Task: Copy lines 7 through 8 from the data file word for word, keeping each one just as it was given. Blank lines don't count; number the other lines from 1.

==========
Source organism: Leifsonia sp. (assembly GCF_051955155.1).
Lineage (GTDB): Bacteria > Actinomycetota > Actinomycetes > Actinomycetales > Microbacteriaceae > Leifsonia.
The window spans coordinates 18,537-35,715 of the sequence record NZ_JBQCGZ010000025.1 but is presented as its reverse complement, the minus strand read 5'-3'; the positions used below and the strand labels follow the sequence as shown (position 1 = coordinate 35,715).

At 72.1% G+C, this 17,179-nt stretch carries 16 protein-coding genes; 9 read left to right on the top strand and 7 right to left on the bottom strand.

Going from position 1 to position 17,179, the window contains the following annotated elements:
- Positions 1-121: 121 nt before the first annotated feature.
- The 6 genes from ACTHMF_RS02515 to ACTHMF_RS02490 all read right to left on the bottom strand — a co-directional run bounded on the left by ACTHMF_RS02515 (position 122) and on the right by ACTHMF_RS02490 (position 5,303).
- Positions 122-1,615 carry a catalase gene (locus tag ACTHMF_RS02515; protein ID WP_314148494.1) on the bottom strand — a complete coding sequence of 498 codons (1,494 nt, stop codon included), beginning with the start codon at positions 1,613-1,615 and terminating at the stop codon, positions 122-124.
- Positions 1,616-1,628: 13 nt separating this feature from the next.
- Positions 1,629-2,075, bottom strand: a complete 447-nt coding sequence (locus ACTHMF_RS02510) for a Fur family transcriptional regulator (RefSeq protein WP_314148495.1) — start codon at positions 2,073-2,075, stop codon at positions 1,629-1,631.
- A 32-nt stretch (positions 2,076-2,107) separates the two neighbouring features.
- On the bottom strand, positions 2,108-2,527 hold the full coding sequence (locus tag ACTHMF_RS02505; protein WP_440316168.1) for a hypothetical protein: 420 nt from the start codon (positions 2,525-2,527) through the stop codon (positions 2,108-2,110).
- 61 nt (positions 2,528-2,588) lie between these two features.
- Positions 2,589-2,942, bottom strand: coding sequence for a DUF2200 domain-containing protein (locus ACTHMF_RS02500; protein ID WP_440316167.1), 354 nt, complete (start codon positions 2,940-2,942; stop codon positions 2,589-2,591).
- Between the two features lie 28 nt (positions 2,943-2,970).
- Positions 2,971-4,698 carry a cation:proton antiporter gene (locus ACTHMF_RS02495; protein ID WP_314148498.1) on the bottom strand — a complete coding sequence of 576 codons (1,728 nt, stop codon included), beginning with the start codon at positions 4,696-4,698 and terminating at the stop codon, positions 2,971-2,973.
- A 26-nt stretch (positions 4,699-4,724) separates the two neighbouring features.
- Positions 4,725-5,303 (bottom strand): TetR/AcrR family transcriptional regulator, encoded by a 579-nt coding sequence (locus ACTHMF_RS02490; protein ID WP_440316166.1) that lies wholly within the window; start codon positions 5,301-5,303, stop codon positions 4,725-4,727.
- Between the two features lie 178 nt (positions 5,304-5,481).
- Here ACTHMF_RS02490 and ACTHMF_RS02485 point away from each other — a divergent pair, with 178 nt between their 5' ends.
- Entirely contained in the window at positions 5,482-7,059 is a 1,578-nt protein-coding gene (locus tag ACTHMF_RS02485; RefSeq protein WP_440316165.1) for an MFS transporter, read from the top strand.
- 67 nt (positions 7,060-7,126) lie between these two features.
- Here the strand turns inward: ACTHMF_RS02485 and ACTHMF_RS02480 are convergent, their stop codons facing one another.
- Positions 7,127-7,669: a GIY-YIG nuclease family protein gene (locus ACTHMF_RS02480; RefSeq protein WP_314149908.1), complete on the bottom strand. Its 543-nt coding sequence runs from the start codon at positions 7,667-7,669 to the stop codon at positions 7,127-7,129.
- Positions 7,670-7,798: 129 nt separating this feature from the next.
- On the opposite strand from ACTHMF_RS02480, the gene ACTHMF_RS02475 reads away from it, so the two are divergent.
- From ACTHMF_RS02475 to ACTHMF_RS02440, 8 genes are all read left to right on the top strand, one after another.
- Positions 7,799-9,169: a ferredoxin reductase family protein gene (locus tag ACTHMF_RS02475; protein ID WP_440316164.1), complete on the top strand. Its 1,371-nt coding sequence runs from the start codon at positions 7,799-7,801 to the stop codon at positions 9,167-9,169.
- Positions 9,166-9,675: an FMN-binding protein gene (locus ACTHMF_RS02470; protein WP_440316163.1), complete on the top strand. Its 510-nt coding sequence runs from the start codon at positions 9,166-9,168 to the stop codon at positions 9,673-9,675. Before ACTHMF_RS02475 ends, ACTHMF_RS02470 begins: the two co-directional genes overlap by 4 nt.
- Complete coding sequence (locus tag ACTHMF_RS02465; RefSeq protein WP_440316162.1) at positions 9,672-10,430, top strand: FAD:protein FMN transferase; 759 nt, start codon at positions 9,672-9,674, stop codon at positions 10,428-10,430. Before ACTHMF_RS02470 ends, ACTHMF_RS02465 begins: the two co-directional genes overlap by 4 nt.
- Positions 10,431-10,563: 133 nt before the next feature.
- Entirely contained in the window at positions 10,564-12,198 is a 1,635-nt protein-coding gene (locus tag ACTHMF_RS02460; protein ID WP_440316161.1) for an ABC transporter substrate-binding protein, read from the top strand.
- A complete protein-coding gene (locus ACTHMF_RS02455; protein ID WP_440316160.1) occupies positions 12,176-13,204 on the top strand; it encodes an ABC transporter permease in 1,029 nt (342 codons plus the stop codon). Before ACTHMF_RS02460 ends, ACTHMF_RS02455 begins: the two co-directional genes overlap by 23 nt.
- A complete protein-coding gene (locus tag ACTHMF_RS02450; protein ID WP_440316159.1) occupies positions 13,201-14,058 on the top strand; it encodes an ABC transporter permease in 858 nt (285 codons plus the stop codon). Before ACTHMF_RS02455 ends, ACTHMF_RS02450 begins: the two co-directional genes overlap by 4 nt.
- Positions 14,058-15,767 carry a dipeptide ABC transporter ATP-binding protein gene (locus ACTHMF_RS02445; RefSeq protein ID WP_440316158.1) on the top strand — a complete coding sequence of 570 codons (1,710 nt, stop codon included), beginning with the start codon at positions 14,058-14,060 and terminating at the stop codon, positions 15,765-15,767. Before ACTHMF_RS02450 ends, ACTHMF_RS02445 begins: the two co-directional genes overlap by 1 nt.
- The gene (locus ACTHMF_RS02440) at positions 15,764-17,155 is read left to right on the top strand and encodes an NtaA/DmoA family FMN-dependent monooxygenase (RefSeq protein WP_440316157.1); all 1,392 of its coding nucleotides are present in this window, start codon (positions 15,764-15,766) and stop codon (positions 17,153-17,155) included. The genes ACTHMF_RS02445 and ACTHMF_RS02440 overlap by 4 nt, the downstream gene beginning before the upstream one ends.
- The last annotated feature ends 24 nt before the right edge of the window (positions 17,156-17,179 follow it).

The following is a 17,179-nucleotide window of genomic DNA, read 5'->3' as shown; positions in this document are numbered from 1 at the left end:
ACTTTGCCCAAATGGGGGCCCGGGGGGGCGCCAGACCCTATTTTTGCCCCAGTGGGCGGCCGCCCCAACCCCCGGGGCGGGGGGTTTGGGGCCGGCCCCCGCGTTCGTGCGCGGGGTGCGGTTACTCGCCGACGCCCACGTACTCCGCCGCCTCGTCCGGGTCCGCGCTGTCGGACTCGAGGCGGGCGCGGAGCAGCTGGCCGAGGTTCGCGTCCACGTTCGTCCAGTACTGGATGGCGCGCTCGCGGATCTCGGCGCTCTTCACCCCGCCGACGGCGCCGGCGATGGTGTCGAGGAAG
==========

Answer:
- The 6 genes from ACTHMF_RS02515 to ACTHMF_RS02490 all read right to left on the bottom strand — a co-directional run bounded on the left by ACTHMF_RS02515 (position 122) and on the right by ACTHMF_RS02490 (position 5,303).
- Positions 122-1,615 carry a catalase gene (locus tag ACTHMF_RS02515; protein ID WP_314148494.1) on the bottom strand — a complete coding sequence of 498 codons (1,494 nt, stop codon included), beginning with the start codon at positions 1,613-1,615 and terminating at the stop codon, positions 122-124.